All About Steam Engines

how-steam-engine-works image
Working of a simple steam engine.

Before internal combustion engines, people used steam engines to move trains and boats. Have you ever watched a teapot bubbling? You probably noticed lots of steam coming out of the teapot. Some teapots even whistle when the water starts boiling. Watching a teapot can help you understand how a steam engine works.

How Steam Engine Works Image - Science for Kids All About Steam Engines
Working of a simple steam engine.

There’s a fire box on a steam engine locomotive. A fireman loads coal into the fire box and burns it. The coal burns at 1400 degrees Fahrenheit. That’s really hot! A water tank sits next to the fire box. The heat from the coal causes the water to boil. As the water boils, it produces steam. The steam builds up in pressure and causes pistons to move. The pistons are attached to rods and the rods are attached to wheels. As the pistons move, the rods and wheels move and the train moves forward.

Fun Facts about Steam Engines for Kids

  • Thomas Savery built the first steam engine in 1698. Thomas Newcomen made it a little better. James Watt improved the steam engine in the mid-1800s, so it was really useful.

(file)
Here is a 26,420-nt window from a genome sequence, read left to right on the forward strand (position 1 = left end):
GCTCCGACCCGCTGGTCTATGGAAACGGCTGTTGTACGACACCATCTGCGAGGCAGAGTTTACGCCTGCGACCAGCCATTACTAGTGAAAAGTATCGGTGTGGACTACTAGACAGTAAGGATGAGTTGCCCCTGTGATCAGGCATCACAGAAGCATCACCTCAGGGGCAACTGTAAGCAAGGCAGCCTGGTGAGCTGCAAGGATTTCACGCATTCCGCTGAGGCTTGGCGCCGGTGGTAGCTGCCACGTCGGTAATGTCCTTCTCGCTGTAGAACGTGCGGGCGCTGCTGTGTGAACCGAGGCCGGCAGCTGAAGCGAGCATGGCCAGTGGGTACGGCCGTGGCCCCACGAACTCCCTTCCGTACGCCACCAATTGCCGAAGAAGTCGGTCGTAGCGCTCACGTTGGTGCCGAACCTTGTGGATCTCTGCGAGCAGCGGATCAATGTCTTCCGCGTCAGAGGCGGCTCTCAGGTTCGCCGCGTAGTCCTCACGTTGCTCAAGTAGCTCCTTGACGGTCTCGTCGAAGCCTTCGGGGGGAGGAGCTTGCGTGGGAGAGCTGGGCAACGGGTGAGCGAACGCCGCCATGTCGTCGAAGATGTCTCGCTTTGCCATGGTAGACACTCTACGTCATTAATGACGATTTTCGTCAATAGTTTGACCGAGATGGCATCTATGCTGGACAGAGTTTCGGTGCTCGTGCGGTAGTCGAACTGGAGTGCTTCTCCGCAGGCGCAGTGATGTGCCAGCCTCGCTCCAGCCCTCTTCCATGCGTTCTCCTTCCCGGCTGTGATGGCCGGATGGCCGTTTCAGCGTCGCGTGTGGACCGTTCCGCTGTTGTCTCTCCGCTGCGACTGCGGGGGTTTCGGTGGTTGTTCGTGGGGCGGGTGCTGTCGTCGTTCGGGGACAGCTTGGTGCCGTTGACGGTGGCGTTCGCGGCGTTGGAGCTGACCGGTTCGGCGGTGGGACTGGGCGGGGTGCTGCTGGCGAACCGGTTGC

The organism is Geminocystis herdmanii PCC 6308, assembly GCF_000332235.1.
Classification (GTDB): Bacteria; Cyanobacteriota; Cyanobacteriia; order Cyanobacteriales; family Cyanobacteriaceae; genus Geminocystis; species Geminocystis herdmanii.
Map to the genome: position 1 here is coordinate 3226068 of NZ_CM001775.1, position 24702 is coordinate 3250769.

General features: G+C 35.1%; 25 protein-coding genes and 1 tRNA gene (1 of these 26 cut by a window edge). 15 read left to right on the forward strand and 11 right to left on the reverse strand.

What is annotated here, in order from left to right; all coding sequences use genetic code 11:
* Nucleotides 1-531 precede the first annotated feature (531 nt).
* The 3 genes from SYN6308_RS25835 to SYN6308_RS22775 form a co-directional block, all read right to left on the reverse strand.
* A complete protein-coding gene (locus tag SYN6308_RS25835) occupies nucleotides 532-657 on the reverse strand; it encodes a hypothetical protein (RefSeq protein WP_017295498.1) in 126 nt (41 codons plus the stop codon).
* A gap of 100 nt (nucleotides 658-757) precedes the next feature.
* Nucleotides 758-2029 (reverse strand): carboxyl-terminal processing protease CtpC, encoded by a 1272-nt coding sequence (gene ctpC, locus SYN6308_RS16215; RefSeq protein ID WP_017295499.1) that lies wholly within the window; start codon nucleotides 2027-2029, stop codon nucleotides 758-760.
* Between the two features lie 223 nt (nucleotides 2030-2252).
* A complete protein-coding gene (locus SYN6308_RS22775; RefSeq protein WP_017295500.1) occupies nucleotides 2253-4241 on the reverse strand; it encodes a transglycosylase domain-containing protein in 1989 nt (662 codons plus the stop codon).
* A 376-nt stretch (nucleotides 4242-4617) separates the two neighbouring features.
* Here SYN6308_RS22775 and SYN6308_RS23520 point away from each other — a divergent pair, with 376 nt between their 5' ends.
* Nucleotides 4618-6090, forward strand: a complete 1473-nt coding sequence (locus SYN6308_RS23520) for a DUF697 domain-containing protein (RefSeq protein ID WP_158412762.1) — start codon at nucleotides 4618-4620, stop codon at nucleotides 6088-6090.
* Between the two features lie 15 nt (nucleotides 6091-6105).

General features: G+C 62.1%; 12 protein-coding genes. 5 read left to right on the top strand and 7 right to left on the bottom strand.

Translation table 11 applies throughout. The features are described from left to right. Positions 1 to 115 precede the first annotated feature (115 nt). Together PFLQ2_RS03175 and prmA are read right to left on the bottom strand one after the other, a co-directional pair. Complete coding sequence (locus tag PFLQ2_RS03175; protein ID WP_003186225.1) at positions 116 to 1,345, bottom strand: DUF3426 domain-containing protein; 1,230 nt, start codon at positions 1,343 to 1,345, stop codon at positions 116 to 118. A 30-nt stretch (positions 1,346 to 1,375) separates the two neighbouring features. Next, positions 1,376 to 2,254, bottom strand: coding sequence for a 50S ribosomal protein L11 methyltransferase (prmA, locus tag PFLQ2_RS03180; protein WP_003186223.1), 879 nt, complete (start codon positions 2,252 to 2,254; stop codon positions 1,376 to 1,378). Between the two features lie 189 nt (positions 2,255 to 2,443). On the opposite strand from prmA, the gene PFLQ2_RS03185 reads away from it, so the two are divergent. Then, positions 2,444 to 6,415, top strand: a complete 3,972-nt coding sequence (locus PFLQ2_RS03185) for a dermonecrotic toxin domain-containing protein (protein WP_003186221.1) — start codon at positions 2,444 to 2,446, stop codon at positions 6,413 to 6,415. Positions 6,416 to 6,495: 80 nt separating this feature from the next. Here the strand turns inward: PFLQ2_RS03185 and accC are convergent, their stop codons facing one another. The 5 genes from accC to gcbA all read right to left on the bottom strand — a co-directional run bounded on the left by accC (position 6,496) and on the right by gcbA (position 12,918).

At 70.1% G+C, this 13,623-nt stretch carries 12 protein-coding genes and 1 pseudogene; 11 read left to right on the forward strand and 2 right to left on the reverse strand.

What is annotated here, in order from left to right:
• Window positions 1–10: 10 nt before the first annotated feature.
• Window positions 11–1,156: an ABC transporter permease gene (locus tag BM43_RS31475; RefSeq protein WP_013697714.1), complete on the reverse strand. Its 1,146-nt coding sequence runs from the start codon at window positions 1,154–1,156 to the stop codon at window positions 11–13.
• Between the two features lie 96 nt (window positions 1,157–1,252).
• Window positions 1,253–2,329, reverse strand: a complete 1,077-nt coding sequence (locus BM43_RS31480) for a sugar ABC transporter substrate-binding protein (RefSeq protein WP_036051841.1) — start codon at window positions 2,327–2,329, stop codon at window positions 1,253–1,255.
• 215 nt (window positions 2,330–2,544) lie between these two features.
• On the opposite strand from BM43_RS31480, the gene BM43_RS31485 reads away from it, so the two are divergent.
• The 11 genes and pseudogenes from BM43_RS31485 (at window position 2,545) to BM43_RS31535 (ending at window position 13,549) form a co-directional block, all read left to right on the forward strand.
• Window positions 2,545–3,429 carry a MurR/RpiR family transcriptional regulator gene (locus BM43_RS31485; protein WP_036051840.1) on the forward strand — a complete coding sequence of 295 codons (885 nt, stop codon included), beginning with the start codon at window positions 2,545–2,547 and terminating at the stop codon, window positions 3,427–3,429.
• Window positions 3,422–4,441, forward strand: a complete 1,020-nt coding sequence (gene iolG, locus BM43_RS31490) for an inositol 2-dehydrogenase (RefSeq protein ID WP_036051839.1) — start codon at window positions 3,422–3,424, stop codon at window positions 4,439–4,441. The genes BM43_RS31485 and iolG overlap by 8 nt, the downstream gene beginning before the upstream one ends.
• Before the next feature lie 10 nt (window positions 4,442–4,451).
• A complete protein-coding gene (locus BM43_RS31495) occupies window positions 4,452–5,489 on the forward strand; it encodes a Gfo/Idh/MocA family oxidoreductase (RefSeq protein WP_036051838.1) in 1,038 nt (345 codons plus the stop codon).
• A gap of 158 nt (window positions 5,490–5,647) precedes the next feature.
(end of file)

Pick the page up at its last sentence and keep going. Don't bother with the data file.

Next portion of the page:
• From the mid-1800s to the early 1900s, steam-powered engines were very popular. Steam engines powered trains, boats and even huge ships. The Titanic was steam powered. People even made steam cars.
  • Coal is a dirty fuel that produces big clouds of gray or black smoke. Internal combustion engines are cleaner, which is why people don’t use steam engines very much anymore. Many trains are powered by electricity, which is cleaner than gasoline.
Steam Train Image
From the mid-1800s to the early 1900s, steam-powered train engines were very popular.

Steam Engine Vocabulary

  1. Internal combustion engine: An engine, like a car engine, that burns fuel inside it
  2. Locomotive: type of train engine
  3. Coal: a soft, black rock made from fossilized plants that burns easily
  4. Blocks or cylinders which are pushed down by the steam in a steam engine
Titanic, a Steam Powered Ship Image
The Titanic was also a steam powered ship.

Learn More All About Steam Engines

Watch this vintage video all about steam engines:

A an old cartoon video of a steam engine train.

Steam Engine Q&A

Question: Are steam engines still used today?

Answer: Steam turbine engines are used to generate electricity and nuclear power.


Enjoyed the Easy Science for Kids Website all about Steam Engines info? Take the FREE & fun all about Steam Engines quiz and download FREE Steam Engines worksheet for kids. For lengthy info click here.